4. Assign a mail time each day, when mail can be delivered or dropped off.
5. Establish ground rules for letter content.

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Lesson Plan #5 ñ Film vs. Fiction


To listen, view and/or read attentively for pleasure and information.
To compare a written story to a story in another medium.
To understand plot, characterization and sequencing.

1. Schedule over a 2 to 3 day period a showing of Little Women, the 1994 version starring Winona Ryder, Kirsten Dunst and Clare Danes preferred for this age level for the star recognizability factor. Show the movie after the book has been read and discussed.
2. Ask the students to compare the events in the movie to those in the book. What was different? What was the same? Did the visual presentation echo the images they had formed in their minds? Would they have changed anything in the film?
3. Talk about “artistic license” and point out that the film version often differs from the written original for various reasons, such as length and character development. Ask the students to list some other reasons for changing the story line in a movie adapted from a novel.
4. Have the students write a movie review.
5. Have the students draw a movie poster or book cover promoting Little Women.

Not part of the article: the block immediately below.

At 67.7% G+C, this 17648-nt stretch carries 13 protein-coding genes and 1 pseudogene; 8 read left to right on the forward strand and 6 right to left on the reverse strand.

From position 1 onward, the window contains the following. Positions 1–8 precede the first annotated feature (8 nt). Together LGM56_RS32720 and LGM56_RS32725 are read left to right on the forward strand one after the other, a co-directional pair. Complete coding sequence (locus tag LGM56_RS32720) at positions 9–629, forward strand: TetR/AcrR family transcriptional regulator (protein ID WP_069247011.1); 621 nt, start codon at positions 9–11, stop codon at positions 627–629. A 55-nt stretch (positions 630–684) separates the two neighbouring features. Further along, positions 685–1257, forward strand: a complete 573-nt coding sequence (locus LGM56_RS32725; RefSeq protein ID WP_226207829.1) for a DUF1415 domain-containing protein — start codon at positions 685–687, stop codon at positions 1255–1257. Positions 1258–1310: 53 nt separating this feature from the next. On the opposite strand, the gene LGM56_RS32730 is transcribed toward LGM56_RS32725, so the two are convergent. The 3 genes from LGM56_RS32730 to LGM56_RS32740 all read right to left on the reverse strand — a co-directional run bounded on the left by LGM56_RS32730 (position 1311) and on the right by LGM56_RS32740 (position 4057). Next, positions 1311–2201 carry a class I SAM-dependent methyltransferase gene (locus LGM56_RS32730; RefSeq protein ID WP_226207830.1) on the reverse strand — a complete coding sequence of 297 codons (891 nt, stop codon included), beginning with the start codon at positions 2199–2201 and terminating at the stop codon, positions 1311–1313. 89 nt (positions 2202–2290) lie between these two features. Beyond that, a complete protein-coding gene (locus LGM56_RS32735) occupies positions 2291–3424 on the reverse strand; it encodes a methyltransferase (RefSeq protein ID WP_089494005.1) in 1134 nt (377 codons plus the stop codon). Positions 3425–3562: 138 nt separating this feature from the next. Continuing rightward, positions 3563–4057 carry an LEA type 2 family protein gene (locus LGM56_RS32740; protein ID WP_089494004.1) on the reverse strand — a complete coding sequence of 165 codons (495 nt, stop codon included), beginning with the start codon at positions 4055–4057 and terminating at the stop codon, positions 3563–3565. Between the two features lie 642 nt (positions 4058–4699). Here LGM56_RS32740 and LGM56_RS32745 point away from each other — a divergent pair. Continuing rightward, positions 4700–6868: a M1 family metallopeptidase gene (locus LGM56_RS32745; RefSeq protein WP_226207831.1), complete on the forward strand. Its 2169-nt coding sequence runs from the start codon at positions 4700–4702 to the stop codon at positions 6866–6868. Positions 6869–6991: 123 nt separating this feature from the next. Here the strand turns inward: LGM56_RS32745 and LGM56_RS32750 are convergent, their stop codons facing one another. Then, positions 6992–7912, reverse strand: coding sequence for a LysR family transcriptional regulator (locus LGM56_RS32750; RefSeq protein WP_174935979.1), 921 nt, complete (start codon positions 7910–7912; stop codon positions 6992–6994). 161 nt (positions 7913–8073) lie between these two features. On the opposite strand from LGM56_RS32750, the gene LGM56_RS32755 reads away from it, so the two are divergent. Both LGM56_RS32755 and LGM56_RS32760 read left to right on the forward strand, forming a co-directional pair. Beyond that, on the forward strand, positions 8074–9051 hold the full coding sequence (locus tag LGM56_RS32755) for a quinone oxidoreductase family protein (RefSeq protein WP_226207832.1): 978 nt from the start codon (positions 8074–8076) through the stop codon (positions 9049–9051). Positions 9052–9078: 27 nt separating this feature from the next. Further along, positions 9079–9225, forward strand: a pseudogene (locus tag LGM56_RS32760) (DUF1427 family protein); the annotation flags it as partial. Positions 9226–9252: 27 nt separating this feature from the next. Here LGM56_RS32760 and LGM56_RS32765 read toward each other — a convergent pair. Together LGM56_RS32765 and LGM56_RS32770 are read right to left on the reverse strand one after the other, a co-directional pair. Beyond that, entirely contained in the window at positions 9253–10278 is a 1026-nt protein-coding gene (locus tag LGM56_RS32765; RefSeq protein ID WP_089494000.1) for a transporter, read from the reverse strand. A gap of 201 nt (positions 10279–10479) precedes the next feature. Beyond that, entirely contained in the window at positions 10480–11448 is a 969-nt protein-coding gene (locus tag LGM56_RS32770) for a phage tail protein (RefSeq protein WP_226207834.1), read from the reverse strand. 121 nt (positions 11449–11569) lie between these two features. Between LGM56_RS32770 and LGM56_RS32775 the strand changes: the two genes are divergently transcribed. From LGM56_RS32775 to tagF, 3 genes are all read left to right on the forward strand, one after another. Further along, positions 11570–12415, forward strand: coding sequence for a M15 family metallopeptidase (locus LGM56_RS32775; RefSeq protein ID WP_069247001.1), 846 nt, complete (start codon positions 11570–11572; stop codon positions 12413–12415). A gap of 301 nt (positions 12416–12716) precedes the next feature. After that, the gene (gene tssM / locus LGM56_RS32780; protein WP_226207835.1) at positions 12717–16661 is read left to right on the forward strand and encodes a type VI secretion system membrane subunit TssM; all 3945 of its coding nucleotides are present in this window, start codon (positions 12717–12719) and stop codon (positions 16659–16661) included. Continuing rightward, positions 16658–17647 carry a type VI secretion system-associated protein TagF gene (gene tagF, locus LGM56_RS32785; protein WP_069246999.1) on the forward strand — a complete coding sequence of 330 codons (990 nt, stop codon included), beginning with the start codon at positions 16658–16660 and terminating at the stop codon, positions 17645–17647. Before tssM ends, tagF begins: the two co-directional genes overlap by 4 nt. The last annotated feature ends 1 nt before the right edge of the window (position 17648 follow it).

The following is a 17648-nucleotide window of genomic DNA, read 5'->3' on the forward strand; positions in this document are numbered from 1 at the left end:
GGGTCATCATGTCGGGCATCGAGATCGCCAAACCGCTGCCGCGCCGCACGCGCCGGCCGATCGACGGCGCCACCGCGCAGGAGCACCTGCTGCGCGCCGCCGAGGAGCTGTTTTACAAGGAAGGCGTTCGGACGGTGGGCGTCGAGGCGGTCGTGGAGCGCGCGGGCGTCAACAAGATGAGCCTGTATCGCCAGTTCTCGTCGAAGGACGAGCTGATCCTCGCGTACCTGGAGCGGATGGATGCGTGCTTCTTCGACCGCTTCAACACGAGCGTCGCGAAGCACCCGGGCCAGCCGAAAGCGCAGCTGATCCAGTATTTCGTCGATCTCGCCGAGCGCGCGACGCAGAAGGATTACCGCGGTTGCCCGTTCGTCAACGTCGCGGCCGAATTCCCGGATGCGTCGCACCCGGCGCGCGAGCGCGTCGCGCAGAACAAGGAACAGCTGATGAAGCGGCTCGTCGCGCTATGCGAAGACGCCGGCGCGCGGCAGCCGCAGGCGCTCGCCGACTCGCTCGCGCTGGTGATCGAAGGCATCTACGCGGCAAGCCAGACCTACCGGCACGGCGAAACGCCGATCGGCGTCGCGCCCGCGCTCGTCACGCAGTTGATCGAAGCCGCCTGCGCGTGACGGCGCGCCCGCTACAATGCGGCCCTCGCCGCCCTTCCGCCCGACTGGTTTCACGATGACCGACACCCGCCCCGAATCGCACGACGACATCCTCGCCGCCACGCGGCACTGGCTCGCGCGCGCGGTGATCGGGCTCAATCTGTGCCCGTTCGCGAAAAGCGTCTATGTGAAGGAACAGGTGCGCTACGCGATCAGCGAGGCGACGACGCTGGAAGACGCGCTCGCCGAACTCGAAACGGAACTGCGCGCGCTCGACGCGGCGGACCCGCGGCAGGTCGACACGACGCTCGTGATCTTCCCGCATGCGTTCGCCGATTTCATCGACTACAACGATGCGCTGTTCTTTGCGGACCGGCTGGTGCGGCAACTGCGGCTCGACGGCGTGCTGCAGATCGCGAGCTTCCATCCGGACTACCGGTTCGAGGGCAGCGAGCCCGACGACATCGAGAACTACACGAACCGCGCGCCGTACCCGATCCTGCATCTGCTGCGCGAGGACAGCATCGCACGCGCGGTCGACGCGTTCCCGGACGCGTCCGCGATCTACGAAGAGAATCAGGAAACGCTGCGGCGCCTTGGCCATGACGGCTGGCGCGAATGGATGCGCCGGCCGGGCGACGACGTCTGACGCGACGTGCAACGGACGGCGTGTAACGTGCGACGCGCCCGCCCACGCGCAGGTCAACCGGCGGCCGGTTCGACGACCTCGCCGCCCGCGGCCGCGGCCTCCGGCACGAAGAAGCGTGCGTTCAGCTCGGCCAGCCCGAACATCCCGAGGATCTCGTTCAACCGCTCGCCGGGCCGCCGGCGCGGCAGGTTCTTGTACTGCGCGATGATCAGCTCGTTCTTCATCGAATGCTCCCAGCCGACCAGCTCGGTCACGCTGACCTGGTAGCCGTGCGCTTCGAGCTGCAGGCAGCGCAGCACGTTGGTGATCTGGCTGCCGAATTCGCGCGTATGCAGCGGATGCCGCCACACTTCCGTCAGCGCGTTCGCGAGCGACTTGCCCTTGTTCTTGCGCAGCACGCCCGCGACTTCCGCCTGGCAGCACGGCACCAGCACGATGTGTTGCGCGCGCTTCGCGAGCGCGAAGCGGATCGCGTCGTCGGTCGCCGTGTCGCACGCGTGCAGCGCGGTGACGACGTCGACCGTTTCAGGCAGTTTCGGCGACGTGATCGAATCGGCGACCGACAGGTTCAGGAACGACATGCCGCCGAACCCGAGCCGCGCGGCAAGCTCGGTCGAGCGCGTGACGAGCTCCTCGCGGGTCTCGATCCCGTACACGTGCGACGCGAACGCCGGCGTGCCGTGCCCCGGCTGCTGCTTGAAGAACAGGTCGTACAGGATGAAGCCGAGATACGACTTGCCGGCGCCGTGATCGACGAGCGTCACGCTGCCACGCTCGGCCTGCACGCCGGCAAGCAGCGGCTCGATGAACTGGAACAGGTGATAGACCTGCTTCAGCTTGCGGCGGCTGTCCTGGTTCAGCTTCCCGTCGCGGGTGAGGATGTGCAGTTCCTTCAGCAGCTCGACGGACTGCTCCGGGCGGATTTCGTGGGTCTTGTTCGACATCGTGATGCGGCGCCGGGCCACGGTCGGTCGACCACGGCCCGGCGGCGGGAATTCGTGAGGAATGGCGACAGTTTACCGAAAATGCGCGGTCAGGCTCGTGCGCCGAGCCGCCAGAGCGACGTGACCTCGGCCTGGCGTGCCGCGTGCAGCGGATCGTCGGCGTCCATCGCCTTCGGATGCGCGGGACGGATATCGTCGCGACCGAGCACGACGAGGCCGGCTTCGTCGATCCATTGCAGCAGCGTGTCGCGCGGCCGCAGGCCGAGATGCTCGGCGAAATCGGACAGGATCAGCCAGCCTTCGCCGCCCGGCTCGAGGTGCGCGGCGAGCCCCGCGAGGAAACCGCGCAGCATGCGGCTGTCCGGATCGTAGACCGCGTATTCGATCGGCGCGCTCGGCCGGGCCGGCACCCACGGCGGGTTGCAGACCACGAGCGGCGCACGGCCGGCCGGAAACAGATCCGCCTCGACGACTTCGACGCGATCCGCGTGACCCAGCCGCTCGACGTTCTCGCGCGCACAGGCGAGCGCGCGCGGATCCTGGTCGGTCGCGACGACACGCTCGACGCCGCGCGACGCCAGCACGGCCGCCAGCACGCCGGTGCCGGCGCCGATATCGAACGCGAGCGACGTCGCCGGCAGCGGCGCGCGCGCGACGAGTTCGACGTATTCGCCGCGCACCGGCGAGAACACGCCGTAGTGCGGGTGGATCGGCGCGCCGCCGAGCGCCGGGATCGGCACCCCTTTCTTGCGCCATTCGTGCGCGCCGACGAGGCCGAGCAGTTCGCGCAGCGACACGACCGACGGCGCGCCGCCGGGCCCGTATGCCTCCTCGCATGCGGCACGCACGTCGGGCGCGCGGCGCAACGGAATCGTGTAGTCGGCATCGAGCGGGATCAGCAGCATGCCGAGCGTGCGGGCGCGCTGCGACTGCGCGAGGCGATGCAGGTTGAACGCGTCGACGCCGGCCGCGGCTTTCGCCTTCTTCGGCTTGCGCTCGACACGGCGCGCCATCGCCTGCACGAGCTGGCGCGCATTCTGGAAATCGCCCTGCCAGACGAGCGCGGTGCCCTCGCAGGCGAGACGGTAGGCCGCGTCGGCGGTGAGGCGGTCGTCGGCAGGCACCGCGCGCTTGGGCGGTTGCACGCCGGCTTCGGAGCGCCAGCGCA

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Lesson Plan #6 ñ Compare and Contrast


To compare and contrast literary characters.
To identify characters.

1. Provide biographical information about the author through research, sharing or independent reading.
2. Ask the students to make up a chart listing all the central characters.
3. Have them compare members of the March family to those in the Alcott family.
4. Ask them to tell who their favorite character is and why.

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Teachers’ Resources

Alcott, Louisa May. The Journals Of Louisa May Alcott. Boston: Little, Brown, 1989.

Who can tell it better? For a first hand look at the author’s life, read her journals. Get insights into her thinking while learning all about her.

Anderson, William. The World Of Louisa May Alcott: A First-time Glimpse Into The Life And Times Of Louisa May Alcott, Author Of Little Women. New York: Harper Perennial, 1995.

Another biography that also includes photos. Be sure to read about her interesting family.

Clark, Beverly Lyon. Regendering The School Story: Sassy Sissies And Tattling Tomboys. New York: Garland Pub., 1996. This examines several authors and their works concerning girls and school stories. Among the discussions: Louisa May and the way she incorporates school into her stories.